Elected amid widespread protests and allegations of vote rigging for a controversial third term, the Russian President is determined to destroy the oligarchs before they destroy him. Introducing a new law to renationalise the vast asset wealth they acquired in Yeltsin’s questionable privatisation programme, the President seizes this chance to demolish their power base. His greatest opponent – Anton Blok, owner of the mighty Tyndersk Kombinat – faces far more than just financial ruin as his empire threatens to fall apart, and the President knows that his old enemy will stop at nothing to avoid catastrophe. With battlelines drawn, he turns to Alex Leksin, a business trouble-shooter, to thwart Blok’s plans. Against the challenge of hostile Arctic conditions, Leksin must tread a dangerous path through a labyrinth of corruption until the exciting and unexpected denouement takes place in Russia’s northernmost seaport
“If I were to doze off and re-awake in a hundred years and someone asked me what is happening in Russia, my answer would be unhesitating : people are drinking and stealing..”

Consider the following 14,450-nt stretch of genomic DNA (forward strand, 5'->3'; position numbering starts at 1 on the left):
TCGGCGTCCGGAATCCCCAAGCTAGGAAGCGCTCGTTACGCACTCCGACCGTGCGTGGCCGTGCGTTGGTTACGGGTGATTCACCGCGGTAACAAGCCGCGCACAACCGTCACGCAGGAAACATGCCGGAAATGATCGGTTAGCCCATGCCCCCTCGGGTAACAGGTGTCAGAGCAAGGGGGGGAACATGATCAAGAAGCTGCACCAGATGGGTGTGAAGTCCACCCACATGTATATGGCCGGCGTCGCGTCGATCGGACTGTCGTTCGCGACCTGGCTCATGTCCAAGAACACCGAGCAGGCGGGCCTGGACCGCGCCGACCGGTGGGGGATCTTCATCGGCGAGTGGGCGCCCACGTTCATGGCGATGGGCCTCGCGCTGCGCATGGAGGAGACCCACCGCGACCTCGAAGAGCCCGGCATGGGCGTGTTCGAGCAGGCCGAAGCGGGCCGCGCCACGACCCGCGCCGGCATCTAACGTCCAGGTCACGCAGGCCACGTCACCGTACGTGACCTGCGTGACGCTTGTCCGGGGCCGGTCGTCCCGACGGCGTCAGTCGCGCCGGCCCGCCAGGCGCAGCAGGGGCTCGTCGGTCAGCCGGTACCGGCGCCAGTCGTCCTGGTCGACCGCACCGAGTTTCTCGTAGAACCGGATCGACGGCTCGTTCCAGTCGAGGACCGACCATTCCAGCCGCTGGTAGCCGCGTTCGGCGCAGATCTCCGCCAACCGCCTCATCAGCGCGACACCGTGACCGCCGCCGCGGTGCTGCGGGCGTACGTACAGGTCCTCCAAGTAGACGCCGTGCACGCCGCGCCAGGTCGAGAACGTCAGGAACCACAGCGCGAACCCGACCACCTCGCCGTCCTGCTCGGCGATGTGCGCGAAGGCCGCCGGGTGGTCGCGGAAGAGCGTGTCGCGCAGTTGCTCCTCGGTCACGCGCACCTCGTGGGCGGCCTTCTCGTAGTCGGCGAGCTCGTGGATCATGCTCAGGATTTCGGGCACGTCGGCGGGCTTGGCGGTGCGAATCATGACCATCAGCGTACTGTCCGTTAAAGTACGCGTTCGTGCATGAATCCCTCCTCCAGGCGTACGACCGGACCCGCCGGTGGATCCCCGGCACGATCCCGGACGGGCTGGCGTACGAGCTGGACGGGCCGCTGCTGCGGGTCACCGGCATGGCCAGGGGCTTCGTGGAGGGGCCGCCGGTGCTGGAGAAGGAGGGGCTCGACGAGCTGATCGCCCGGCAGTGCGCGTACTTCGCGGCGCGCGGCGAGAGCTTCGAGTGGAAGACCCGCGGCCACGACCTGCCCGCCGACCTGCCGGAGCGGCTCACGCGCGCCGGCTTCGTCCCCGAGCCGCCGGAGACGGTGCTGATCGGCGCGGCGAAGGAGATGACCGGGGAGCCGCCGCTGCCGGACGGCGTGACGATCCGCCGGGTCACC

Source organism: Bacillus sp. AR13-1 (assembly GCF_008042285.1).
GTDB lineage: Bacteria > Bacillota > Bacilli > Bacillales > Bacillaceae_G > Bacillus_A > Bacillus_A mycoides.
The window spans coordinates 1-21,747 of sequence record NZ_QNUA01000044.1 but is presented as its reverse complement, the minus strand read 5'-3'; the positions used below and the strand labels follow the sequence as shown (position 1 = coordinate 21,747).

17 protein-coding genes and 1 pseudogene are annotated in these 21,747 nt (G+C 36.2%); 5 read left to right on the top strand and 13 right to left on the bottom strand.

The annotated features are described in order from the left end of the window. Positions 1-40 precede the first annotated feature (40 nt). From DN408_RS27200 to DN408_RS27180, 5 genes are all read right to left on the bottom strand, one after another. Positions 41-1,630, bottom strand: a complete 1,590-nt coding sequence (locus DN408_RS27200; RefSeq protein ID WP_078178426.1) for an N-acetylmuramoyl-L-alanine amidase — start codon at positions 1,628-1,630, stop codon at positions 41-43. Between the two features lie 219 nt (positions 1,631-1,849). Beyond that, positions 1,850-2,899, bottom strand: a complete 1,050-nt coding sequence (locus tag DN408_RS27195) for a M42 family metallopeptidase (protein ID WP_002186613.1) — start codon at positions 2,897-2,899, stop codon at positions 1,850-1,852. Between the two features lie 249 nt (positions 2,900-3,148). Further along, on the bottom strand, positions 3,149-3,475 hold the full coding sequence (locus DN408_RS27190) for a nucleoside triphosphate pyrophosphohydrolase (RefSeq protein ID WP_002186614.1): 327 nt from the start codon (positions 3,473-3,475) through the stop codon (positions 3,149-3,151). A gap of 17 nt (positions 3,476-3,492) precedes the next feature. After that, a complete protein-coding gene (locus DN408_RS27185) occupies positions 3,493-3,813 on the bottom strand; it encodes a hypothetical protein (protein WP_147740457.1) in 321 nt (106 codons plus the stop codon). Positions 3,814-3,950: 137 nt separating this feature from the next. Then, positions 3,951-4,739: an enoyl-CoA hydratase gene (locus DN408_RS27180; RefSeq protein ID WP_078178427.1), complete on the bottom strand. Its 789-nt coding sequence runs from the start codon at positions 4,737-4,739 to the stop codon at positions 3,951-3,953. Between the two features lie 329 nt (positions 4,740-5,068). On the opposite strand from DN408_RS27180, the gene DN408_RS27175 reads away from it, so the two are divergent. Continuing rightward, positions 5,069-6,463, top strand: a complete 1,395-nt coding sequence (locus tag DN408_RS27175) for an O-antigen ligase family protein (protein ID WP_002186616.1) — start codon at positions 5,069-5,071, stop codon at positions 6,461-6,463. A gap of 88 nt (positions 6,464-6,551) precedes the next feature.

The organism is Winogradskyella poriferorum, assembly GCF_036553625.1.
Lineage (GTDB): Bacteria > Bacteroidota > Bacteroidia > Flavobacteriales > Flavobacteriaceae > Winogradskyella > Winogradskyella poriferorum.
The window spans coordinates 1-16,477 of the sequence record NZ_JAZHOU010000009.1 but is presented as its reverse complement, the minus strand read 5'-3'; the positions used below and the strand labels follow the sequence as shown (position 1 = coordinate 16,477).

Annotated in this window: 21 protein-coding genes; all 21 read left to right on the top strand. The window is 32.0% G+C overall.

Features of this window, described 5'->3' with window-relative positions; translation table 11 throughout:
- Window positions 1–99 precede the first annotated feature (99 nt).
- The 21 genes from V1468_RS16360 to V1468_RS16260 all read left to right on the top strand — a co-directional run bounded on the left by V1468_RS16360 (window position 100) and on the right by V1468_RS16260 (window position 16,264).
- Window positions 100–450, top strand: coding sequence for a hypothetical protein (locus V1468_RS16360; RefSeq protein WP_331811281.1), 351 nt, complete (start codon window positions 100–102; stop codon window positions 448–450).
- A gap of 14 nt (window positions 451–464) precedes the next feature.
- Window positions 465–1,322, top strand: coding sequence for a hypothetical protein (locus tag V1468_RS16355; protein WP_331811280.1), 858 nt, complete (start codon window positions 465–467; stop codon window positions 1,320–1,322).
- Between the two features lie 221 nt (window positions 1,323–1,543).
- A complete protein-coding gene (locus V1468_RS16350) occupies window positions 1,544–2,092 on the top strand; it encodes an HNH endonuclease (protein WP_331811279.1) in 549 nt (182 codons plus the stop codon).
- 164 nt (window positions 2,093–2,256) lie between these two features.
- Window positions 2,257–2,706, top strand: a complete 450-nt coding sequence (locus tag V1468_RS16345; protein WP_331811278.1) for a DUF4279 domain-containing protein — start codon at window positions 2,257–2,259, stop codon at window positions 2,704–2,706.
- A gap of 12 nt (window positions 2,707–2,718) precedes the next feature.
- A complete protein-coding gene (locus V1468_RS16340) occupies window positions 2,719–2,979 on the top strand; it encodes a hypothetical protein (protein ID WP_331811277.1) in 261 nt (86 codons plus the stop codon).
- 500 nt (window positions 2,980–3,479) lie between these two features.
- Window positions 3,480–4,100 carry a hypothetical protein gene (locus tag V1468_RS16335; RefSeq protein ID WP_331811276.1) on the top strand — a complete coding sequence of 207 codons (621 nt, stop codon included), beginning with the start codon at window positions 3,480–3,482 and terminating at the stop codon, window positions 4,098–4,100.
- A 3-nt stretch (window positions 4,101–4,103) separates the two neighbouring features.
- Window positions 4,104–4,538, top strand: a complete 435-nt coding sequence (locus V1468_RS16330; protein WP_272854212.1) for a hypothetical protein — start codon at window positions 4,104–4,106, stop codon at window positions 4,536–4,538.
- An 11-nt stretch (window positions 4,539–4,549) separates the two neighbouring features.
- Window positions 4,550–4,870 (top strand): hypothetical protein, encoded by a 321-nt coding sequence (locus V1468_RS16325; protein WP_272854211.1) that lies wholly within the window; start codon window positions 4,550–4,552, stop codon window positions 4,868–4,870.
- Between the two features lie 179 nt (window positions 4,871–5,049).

As a “Russia veteran”, George Eccles knows that Saltykov-Shchedrin’s formula from the mid nineteenth century always holds true. But his new novel, “The Oligarch”, stands out, not just because it depicts theft and corruption on a Herculean scale, but because the author has a professional understanding of just what was stolen under the political loans-for-shares deal in the mid nineties (the country), and how (financial sleight of hand). Were the seven banker-oligarchs (“semibankirschina”) who constructed that deal merely opportunists, lucky enough to have been in the right place at the right time? Eccles thinks not. They would have needed to have had backing from rogue elements of the ex-KGB. His theory resonates with the real-life comments of Andrei Illarionov, a former economics adviser to President Putin, who views the conflict between today’s liberals and the Kremlin’s powerbrokers as the messy unwinding of the marriage which originally brought about the collapse of the USSR.
But if Eccles’s novel has its genesis in the real politics of the Yeltsin era, its action is set in the near future. The oligarchs won power in a time of great instability. What might happen in a renewed period of instability? Would such a situation provide an opportunity for a trust-busting President to destroy them? Or would their economic might prevail over any governmental effort to bring them to heel?
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